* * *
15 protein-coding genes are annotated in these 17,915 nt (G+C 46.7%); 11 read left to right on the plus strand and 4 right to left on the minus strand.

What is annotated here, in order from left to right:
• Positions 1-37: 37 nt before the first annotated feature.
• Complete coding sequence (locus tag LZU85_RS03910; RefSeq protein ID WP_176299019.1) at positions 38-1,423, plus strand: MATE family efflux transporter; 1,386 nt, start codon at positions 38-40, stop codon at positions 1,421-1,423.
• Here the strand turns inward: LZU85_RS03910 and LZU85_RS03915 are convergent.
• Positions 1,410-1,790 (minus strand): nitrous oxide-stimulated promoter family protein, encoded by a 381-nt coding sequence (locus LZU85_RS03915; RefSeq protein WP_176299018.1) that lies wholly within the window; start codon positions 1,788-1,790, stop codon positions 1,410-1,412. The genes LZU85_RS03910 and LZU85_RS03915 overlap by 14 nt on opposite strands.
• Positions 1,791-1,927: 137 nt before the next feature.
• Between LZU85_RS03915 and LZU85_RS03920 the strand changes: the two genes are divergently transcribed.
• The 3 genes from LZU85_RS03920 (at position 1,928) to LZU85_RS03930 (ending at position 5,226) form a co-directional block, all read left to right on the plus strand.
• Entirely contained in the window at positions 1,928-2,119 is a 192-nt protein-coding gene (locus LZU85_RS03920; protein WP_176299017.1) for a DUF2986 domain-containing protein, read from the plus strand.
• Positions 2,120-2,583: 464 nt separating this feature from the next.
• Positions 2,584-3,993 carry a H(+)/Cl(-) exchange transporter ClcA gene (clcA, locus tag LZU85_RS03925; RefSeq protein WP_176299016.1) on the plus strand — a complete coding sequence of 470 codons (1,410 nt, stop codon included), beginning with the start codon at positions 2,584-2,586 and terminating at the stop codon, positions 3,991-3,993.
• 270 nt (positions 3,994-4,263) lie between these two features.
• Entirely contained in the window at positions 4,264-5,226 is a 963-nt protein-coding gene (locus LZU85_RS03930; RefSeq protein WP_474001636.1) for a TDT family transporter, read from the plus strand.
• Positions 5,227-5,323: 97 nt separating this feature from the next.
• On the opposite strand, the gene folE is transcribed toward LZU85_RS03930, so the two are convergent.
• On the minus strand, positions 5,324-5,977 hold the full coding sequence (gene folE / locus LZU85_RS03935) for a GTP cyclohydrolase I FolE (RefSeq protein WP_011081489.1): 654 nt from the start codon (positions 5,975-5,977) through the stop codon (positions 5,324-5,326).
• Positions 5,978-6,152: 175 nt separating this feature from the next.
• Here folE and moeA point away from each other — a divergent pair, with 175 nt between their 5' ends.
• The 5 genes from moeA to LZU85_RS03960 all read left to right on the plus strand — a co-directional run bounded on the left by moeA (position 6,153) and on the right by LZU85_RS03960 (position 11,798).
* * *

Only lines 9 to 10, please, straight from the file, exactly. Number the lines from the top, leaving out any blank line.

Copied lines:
• The 3 genes from LZU85_RS03920 (at position 1,928) to LZU85_RS03930 (ending at position 5,226) form a co-directional block, all read left to right on the plus strand.
• Entirely contained in the window at positions 1,928-2,119 is a 192-nt protein-coding gene (locus LZU85_RS03920; protein WP_176299017.1) for a DUF2986 domain-containing protein, read from the plus strand.